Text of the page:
Monday, May 04, 2009

An hour and a half of sky

Naseby - Ranfurly - Kokonga - Hyde - Middlemarch - Macrae's Flat - Clarke's Junction - Outram - Three Mile Hill - Home.


An hour and a half is a little less than it takes to drive from Naseby (where I've been doing a bit of maintenance on the Mud House) to Dunedin. The same stretch of time is about what you need for a yoga class or to walk the beach from St. Clair Esplanade to the St.Kilda rocks and back; it's as long as it takes for skin to form on oil paint, yeast bread to rise or a slow-cooking casserole to reach perfection. In an hour and a half, a person can watch an average-length movie, stack a couple of cubic metres of firewood, attend a symphony concert (Haydn's Seven Last Words of Christ is being performed in the Glenroy Auditorium tomorrow evening), check the oil and change the car tyre (nope, I'm not as zippy at this as some of you might be!)... When you think about it, an hour and a half has just the right number of minutes for all sorts of things - and nothings. 

When I arrived home this evening, I sat quietly in the dark on the steps overlooking the harbour and lit a candle for the Lookout Soldier who keeps watch from his distant peninsula hill. 

An hour and a half can seem like no time at all, and too, an eternity. 


  1. Claire, As someone I once knew once said, The sky is always beautiful. You're living that dream. Awesome. Everything. Thanks for the tour.

    How's the Mud House?

  2. Aquarian Eyes (forgive my presumption? You're Aq. AYE, yes - and will continue to be - but for the purposes of today's exchange, look what happens when you change the A to an E and add an -s. Suddenly there's a whole new set of images to contemplate... E, Iris, Yes and sight).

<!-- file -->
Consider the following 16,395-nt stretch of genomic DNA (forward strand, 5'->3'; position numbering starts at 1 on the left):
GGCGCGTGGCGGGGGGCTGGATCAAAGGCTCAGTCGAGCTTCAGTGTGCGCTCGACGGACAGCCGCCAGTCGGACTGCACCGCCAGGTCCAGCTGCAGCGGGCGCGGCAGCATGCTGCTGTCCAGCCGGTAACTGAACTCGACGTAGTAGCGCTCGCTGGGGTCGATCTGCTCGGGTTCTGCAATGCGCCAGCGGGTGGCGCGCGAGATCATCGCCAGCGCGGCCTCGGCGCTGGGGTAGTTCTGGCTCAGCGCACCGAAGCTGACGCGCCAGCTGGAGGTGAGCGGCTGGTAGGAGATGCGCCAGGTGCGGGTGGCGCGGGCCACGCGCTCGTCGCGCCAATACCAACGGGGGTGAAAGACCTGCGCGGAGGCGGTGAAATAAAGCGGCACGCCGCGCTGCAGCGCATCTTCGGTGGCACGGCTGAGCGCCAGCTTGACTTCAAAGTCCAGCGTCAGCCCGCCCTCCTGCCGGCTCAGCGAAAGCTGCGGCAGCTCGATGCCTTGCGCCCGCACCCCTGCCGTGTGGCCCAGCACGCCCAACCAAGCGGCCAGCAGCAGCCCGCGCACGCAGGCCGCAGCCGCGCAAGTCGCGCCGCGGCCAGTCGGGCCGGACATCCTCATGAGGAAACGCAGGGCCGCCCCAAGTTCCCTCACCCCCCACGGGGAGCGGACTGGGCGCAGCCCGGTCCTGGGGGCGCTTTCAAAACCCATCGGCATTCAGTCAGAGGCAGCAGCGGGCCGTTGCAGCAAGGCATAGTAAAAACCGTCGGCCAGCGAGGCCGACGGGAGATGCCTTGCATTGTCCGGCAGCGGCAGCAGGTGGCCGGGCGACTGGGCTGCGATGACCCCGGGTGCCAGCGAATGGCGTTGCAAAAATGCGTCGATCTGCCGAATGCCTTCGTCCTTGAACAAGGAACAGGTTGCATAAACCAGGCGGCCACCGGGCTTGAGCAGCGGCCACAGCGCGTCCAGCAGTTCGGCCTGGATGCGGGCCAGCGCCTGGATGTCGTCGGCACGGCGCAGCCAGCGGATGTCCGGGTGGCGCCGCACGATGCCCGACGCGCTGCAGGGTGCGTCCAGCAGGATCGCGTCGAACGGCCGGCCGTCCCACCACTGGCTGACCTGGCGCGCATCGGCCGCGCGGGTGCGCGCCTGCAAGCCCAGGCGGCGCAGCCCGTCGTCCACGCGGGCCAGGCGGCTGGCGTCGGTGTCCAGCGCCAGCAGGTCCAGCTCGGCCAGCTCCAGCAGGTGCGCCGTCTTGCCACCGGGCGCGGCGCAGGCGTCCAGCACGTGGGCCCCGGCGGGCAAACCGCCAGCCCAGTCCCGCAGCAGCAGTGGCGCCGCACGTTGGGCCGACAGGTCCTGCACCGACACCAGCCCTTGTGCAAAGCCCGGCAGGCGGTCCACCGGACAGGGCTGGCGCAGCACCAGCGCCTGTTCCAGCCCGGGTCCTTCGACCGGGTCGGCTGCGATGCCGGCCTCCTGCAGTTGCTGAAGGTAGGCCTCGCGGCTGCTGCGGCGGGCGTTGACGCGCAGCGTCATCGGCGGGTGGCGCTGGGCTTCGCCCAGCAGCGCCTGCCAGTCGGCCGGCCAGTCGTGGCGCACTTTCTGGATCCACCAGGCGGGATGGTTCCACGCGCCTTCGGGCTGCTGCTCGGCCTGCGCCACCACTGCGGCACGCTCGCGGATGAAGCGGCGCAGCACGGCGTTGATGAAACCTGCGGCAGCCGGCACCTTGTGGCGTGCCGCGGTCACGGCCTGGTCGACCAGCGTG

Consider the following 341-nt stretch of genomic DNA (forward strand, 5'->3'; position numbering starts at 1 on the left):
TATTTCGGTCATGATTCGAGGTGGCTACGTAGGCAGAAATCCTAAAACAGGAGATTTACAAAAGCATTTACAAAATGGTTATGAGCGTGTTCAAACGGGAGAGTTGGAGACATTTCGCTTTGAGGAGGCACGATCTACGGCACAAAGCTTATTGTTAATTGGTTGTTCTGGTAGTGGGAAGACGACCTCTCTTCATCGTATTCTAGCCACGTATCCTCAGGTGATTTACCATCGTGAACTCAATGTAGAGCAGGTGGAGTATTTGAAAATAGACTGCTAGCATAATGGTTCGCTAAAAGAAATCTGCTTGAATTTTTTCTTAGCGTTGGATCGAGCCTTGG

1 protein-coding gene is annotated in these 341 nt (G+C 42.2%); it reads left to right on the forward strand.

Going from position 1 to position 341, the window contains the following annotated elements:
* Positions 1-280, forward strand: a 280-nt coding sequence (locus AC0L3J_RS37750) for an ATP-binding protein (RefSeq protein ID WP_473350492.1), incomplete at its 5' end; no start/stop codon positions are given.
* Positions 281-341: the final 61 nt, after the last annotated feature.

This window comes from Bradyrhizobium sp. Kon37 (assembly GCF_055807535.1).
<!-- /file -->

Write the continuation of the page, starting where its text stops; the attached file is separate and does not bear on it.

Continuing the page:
Your friend was right - the sky IS always beautiful.

    The Mud House is standing resolute on firm feet - thank you for asking. She needs to have one of her downstairs window sills replaced but is otherwise looking cared-for and prepared for the coming winter months. Snow is forecast for the weekend, so my visit was perfectly timed. I ordered a fresh supply of firewood, drained the pipes and hot water cylinder and turned the water off... necessary procedures for winter in a small town '2000 feet above worry level.'

  3. Ah.... such sublime skies! How the land opens up in that part of the world.
    And I like your take on the hour and a half measure!
    BTW I popped a response to your comment on my review blog.

  4. What I failed to say, and what bears returning to again and again: it's not just the skies that are beautiful, but your eye, my dear. These are wonderful photographs, and a truly inspired sequence. Tis the art that comes out of you that is always rare, always fine. Thank you (or Q!, as the situation allows) for making your drive anything but routine.

  5. Ah, perfect, to start the day with a deep breath of Maniototo sky, thanks for stopping along the way, Claire. An hour and a half of editing till coffee time... Just right. P.